Kenya, Nigeria, Egypt and South Africa are winning the day and establishing themselves as the main African hubs for start-ups, to the detriment in particular of French-speaking Africa, which is lagging behind
- About “80% of the funds raised in start-ups in Africa are destined for four countries: Nigeria, Kenya, Egypt and South Africa”, explains Fabrice Perez, venture capital manager at Proparco. A figure that sets the framework for a disparate reality in the African tech market.
- For the expert, this market presents very positive growth signals even if its size is tiny compared to the American, Chinese or European behemoths.
- However, start-ups in the African ecosystem show great promise and allow people to find solutions adapted to their lifestyles.
By celebrating the African continent’s entrepreneurial scene with its Africa Tech Awards, VivaTech is shining the spotlight on technological nuggets from a still very limited market. However, as Fabrice Perez, head of venture capital* investments on the African continent for Proparco, a French development finance institution operating in developing and emerging countries, points out, “it is therefore a very active market, which includes still a lot of disparities”.
He cites the example of Go My Code, a Tunisian start-up in the field of education in code and IT development, present at the 2022 edition of VivaTech. “It’s a kind of School 42”, narrates Fabrice Perez. Founded five years ago, Go My Code meets an essential need of the African tech market: recruiting local talent and above all keeping it. “There is a training deficit in Africa,” explains Fabrice Perez. And even when the training is there, it does not always correspond to the needs of the job market”. The venture capital investment expert provides some keys to understanding this tech market in Africa.
What are the most innovative sectors of African tech?
The reality is disparate. The African market presents major asymmetries in terms of countries and sectors. It is a very small market compared to the other giants: between 2013 and 2019, it is less than 4 billion dollars, while in the United States, we are talking about a market of more than 500 billion and in Europe , around 100 billion euros.
The disparities are flagrant at the geographical level since 80% of the funds raised in start-ups in Africa are destined for four countries: Nigeria, Kenya, Egypt and South Africa. This was the ratio in 2020 and it will be the same in 2021. In French-speaking Africa, there is a real deficit. There are four main sectoral verticals that recover 60% of the funds invested in start-ups in Africa: fintech, agritech, GreenTech and business services (also called BtoB).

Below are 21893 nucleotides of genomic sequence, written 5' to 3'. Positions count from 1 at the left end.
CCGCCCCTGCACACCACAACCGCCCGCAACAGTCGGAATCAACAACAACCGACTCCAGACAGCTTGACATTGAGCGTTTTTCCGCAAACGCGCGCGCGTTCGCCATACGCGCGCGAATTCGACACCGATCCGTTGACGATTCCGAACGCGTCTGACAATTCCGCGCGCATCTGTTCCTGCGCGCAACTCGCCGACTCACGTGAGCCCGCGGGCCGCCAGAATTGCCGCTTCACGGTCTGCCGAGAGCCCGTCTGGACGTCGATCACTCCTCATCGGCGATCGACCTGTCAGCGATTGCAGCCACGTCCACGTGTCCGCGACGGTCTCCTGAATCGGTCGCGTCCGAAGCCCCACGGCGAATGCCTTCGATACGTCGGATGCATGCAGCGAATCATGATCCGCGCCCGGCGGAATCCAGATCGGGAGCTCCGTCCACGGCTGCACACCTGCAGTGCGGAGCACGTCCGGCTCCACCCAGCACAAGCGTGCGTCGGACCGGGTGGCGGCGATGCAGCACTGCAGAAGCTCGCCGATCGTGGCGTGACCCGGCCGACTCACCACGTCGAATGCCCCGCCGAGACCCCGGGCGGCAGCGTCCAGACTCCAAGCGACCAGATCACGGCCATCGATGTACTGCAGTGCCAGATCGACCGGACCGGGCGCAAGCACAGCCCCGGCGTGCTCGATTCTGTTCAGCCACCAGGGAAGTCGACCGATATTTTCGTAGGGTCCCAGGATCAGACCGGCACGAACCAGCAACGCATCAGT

Even if it means comparing the African continent, it is best to do so with India: roughly the same size of population, the same GDP and the same level of mobile Internet penetration. In Africa, there were 1.4 billion investments in venture capital in 2019 compared to 10 billion in India, almost eight times less. The deficit is clear, but in recent years, growth has been very strong. The investment rate increased by 155% between 2017 and 2020 and the number of companies financed over the same period was over 187%. The fintech sector remains the one where we see the most success stories .
A dozen African start-ups are participating in VivaTech this year. To export their solutions abroad?
The African market is very large. It depends on the sector: in the energy sector, some start-ups are exported to Asia, for example. A solar system to have access to energy, because the network works badly, does not seem to meet the needs of the European population.
The advantage of the few African start-ups present is to find investors because there are many on site, to put forward their solutions for inter-country development in Africa. The countries come to VivaTech with their nuggets to show a beautiful showcase. This is possibly the opportunity to meet partners, new customers, etc.
Where is the African tech market more than two years after the Covid-19 pandemic?
The Covid-19 crisis has put a stop to the growth of African start-ups because they regularly need to raise money, fundraisers which are organized every 12 to 18 months. With Covid-19, there was a halt in investments and some that needed to raise money had to cut costs and even others closed. At Proparco, in partnership with Digital Africa, we have offered cash bridge loans pending their fundraising. We funded 12 between 2020 and 2021.
Growth rates have picked up, trends have resumed their pre-crisis pace and finally, the pandemic has made it possible to develop digital activities, also in Africa.
*As a reminder, venture capital refers to the activity of financing start-ups by taking a stake in the capital of companies.